English Language & Usage Stack Exchange is a question and answer site for linguists, etymologists, and serious English language enthusiasts. Join them; it only takes a minute:

Sign up
Here's how it works:
  1. Anybody can ask a question
  2. Anybody can answer
  3. The best answers are voted up and rise to the top

These bold words are from Old Possum's Book of Practical Cats:

Of names of this kind, I can give you a quorum,
Such as Munkustrap, Quaxo, or Coricopat,
Such as Bombalurina, or else Jellylorum-
Names that never belong to more than one cat.

See also the Wiki entry "Munkustrap".

share|improve this question
It's a name that's peculiar and more dignified than a sensible everyday name. – Andrew Leach Jun 28 '13 at 8:36
I think the names are as made up and nonsensical as in the Jabberwocky – mplungjan Jun 28 '13 at 9:53

Eliot's characterization of these as "[n]ames that never belong to more than one cat" indicates that they are nonce words: words that are coined "on the spot" to be used for a single purpose, and presumably will never be used again. By their nature, nonce words tend to be nonsensical coinages that are not derived from existing words—after all, if the word has a clear derivation it's possible that someone might recoin it independently in the future using the same logic, which is usually the opposite of what the writer would want.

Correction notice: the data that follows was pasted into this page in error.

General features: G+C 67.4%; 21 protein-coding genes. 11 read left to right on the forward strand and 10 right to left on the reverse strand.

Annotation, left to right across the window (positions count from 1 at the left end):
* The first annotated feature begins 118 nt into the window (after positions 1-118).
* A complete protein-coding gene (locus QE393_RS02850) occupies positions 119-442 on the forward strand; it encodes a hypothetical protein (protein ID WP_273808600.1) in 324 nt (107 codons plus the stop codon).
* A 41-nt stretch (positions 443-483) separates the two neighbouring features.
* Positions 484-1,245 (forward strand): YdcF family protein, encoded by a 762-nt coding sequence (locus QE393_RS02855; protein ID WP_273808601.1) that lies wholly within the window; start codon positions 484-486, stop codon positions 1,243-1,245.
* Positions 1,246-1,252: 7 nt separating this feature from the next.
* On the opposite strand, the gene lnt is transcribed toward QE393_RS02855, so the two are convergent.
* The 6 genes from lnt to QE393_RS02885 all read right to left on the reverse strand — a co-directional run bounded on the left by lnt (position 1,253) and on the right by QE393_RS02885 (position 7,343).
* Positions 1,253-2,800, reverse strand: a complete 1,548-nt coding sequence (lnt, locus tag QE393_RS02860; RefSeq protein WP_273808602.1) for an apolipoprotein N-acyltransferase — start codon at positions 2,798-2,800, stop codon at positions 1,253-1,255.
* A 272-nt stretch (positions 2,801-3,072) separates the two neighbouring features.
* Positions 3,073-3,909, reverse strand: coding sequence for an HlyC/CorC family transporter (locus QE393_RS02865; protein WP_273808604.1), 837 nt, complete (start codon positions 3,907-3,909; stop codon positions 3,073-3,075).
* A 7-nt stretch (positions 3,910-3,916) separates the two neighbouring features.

Nonce words often "sound real" because they are often constructed using familiar English affixes or tense forms (for example, Edward Lear's "runcible spoon"), or are designed to evoke familiar words. "Munkustrap" brings to mind monkeys, minks, muskrats, and other things, which helps explain why it sounds "legitimate" and sends you searching for a derivation. But it's probably safe to assume it's just nonsense, and thoroughly runcible nonsense at that.

share|improve this answer

Your Answer


By posting your answer, you agree to the privacy policy and terms of service.

Not the answer you're looking for? Browse other questions tagged or ask your own question.